Now I love digging into the reviews in Now, Eye, Exclaim, the Rolling Stone, and various websites. But I take all the reviews I read with a grain of salt and I’m willing to enthusiastically disregard any discouraging piece if my heart is set on the disc or if I just have a feeling that I might like it. A record review, be it negative or positive in tone, is really just an expression of the writer’s experiences, biases, and preferences. In the case the local publications, a lot of the writers are young and attempting to make a name for themselves and so they ratchet up the hyperbole in order to establish a ‘voice’, however irrational or asshole-ish this voice may be (ahem, Mr. Perlich).

Reading reviews requires a strategy akin to that of deciphering the Film Festival Programme Book. Words like ‘driving’ and ‘forceful’ usually connote straightforward drumming, ‘expansive’ hints at the presence of long stretches of nothing but guitar, ‘textured’ means that some 40 different guitars were used and dubbed over one another in the editing, and ‘personal’ usually means that the sound quality is going to be crap.

I also look for consistency among reviews. If more than one source is telling me an album is worth checking out, or is describing that album in a way that appeals to me, than I'm more inclined to bite. That’s not to say that 5, 10 or 200 reviewers can’t be completely wrong (most praised the latest Wilco album which, despite repeated listening, I’ve yet to embrace) but if a trend emerges it does give me a clue as to what to expect. What would be nice is if there was a website along the lines of www.rottentomatoes.com that would compile all sorts of different reviews and give an overall positive/negative rating based on the content of each review.

As for longer reviews along the lines of NYT I’m all for it but I suspect that those who review discs often find themselves at a loss as to what to write about. This is why you get the inevitable comparisons/references to other, recognizable bands and silly proclamations like ‘A triumph...’ or ‘Shimmering brilliance...’.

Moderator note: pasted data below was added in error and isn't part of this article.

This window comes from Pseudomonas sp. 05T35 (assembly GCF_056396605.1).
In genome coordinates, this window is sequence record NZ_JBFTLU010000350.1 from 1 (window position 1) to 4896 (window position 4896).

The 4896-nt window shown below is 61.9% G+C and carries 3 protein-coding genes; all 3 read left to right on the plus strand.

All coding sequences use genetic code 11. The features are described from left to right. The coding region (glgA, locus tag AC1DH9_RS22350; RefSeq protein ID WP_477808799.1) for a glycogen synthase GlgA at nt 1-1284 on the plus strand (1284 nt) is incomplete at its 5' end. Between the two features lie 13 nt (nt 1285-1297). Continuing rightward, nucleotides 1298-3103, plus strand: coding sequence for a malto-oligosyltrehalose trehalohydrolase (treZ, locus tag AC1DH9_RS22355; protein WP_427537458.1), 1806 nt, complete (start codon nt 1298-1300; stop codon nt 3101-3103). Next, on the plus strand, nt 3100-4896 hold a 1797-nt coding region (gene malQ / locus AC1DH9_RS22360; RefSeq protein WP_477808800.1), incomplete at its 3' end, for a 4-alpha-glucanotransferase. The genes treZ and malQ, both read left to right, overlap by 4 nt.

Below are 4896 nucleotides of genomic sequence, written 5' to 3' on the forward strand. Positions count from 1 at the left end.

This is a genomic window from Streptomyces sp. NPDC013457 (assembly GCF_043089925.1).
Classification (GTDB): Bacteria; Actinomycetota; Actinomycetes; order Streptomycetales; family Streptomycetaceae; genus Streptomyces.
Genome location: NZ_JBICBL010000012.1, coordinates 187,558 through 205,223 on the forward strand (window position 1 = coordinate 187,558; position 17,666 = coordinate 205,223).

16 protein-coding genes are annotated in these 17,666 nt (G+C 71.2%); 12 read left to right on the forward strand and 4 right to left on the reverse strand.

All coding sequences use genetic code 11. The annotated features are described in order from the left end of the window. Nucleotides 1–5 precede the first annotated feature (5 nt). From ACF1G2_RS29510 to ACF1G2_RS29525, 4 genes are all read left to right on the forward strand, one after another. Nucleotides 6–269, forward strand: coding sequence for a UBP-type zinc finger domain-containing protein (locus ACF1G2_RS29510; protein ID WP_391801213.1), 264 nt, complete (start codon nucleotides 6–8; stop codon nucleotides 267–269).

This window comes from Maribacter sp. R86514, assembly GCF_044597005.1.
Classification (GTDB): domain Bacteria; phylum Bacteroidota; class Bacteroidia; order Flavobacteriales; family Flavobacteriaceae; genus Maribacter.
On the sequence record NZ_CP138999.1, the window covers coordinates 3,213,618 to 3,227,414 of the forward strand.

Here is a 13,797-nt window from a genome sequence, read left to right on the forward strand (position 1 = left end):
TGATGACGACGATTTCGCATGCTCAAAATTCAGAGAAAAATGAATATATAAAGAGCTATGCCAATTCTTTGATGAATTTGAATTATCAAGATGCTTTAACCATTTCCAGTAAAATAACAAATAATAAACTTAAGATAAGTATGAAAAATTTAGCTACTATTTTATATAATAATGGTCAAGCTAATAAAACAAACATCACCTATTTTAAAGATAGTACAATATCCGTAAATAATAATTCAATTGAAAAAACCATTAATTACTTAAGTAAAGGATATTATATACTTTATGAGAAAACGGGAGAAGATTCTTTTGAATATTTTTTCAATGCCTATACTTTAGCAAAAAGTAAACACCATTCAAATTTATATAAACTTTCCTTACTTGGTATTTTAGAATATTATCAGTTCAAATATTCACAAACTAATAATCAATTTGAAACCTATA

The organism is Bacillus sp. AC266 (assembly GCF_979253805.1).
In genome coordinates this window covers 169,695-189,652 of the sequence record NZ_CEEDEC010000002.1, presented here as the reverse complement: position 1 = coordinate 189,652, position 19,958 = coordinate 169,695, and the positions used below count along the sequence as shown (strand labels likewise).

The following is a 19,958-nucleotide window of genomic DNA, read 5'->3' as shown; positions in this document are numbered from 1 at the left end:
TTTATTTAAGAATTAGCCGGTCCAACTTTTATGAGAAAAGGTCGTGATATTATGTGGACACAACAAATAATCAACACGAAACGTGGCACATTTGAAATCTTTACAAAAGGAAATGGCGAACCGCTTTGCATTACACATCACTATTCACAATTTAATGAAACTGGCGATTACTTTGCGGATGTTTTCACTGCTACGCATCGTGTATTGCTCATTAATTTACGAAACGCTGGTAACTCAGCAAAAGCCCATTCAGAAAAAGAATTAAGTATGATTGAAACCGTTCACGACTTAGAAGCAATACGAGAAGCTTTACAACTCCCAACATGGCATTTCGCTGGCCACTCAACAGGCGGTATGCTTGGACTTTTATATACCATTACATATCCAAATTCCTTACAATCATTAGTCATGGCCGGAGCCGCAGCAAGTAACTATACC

My question for you: Are music reviews inherently limited because they are attempting to express in words what an artist is expressing in another medium, ie. through music?

Not that I’d embrace a review conveyed through a series of yodels or violin solos. And I recognize that the role that lyrics play in music but...I dunno...I suspect that music reviewers, perhaps unconsciously, recognize that they can't adequately describe that to which they have just listened.

Plenty o’ thoughts to share re: music reviews and, yes, the awesome Argonaut victory/piss poor decision-making by B.C. coach but first things first. Here’s the music that was brought and enjoyed/loathed last Monday evening:


Panda Bear – Young Prayer
Archer Prewitt – Genoa Songs
Fred Hersch Trio - +2
Death Cab for Cutie – Transatlanticism


The Hidden Cameras – Mississauga Goddam
Hugh Masekela – Grrr
The Futureheads – Self-Titled
Tyrannosaurus Rex – Unicorn
Devendra Banhart – Rejoicing in the Hands


The Arcade Fire – Funeral
K-OS – Joyful Rebellion
West Indian Girl – Self-Titled
Elliot Smith – From a Basement Apartment
Snow Patrol – Final Straw


Interpol – Antics
Jens Lekman – When I Said I Wanted to Be Your Dog
P18- Urban Cuban
Tinkertoy – Electric Wilderness


Brian Borcherdt – The Remains of Brian Borcherdt
Tom Waits – Used Songs
Jolie Holland – Escondida
Sindig – Violin Concerto No. 1 in A Major, Op. 45

Post-Argo victory gushing and deep, deep thoughts on the state of music reviewhood to come....

Tuesday, November 23, 2004

The only thing stunning about the Argos victory was how stunningly stupid Wally Buono was as coach of a team that had all the tools to win the big one. Let me just say as a Ti-Cat fan in all seriousness that Mike Clemons and Damon Allen are two of the classiest individuals in the sporting or any other world and its extremely hard to be upset about them winning anything. Oh yeah and Mike O'Shea is still a world-class knob. He probably downs post-game pints with Marty York. Now back to the music.

First off, excellent topic. God knows with the proliferation of websites professing to be the last word and testament on what we should be listening to its certainly a timely subject. Personally I've always been a sucker for a glowing review. Now, perhaps more than ever given that my musical horizons have expanded to include almost all types of music.

Back in the early 80's I would read NME and Melody Maker with religious fervor and rush out to buy the latest import from Manchester or Glasgow based solely on their word that this record was the future of rock and roll. But they basically only covered that musical genre and my tastes surely didn't run to jazz, classical, country, rap, Mongolian skirl etc. Now though I pick up Exclaim and with the exception of the "Hard, Thrash Metal" section I feel I have to read every bloody review for the fear that I may miss the next big thing. (btw can someone explain why they feel the need to devote 3 or 4 pages to metal records)